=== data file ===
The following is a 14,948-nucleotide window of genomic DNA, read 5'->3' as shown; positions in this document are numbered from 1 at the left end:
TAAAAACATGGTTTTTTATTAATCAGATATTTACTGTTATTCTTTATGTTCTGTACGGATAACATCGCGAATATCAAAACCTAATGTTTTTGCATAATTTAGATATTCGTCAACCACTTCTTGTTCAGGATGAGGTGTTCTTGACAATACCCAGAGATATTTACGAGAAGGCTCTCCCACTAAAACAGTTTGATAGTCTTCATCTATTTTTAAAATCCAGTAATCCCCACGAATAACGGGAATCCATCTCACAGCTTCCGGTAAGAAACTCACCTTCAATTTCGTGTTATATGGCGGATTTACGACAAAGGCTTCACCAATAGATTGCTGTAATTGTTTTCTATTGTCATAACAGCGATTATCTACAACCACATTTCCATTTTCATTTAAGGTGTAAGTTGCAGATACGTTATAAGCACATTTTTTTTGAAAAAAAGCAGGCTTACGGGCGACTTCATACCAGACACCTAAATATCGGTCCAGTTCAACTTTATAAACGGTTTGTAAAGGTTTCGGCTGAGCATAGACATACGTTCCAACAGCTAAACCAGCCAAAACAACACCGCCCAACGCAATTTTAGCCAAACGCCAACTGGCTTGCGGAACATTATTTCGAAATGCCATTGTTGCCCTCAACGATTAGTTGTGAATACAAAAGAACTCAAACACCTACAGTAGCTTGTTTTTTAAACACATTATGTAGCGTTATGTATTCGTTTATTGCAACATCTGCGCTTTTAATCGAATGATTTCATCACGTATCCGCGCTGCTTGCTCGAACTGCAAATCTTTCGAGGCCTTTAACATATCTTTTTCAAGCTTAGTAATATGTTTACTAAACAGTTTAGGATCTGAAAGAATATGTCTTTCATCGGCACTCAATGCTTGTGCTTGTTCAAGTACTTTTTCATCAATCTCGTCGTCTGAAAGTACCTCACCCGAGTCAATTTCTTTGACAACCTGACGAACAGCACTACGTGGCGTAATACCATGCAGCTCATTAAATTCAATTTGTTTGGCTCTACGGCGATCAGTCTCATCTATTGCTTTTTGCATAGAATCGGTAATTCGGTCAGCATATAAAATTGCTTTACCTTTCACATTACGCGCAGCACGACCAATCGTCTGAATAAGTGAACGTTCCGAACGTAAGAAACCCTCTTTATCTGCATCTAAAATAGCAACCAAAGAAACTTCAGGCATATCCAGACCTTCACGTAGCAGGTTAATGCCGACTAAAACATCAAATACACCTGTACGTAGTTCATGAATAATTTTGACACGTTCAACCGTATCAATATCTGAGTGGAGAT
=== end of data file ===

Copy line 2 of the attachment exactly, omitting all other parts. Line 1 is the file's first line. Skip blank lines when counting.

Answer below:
TAAAAACATGGTTTTTTATTAATCAGATATTTACTGTTATTCTTTATGTTCTGTACGGATAACATCGCGAATATCAAAACCTAATGTTTTTGCATAATTTAGATATTCGTCAACCACTTCTTGTTCAGGATGAGGTGTTCTTGACAATACCCAGAGATATTTACGAGAAGGCTCTCCCACTAAAACAGTTTGATAGTCTTCATCTATTTTTAAAATCCAGTAATCCCCACGAATAACGGGAATCCATCTCACAGCTTCCGGTAAGAAACTCACCTTCAATTTCGTGTTATATGGCGGATTTACGACAAAGGCTTCACCAATAGATTGCTGTAATTGTTTTCTATTGTCATAACAGCGATTATCTACAACCACATTTCCATTTTCATTTAAGGTGTAAGTTGCAGATACGTTATAAGCACATTTTTTTTGAAAAAAAGCAGGCTTACGGGCGACTTCATACCAGACACCTAAATATCGGTCCAGTTCAACTTTATAAACGGTTTGTAAAGGTTTCGGCTGAGCATAGACATACGTTCCAACAGCTAAACCAGCCAAAACAACACCGCCCAACGCAATTTTAGCCAAACGCCAACTGGCTTGCGGAACATTATTTCGAAATGCCATTGTTGCCCTCAACGATTAGTTGTGAATACAAAAGAACTCAAACACCTACAGTAGCTTGTTTTTTAAACACATTATGTAGCGTTATGTATTCGTTTATTGCAACATCTGCGCTTTTAATCGAATGATTTCATCACGTATCCGCGCTGCTTGCTCGAACTGCAAATCTTTCGAGGCCTTTAACATATCTTTTTCAAGCTTAGTAATATGTTTACTAAACAGTTTAGGATCTGAAAGAATATGTCTTTCATCGGCACTCAATGCTTGTGCTTGTTCAAGTACTTTTTCATCAATCTCGTCGTCTGAAAGTACCTCACCCGAGTCAATTTCTTTGACAACCTGACGAACAGCACTACGTGGCGTAATACCATGCAGCTCATTAAATTCAATTTGTTTGGCTCTACGGCGATCAGTCTCATCTATTGCTTTTTGCATAGAATCGGTAATTCGGTCAGCATATAAAATTGCTTTACCTTTCACATTACGCGCAGCACGACCAATCGTCTGAATAAGTGAACGTTCCGAACGTAAGAAACCCTCTTTATCTGCATCTAAAATAGCAACCAAAGAAACTTCAGGCATATCCAGACCTTCACGTAGCAGGTTAATGCCGACTAAAACATCAAATACACCTGTACGTAGTTCATGAATAATTTTGACACGTTCAACCGTATCAATATCTGAGTGGAGAT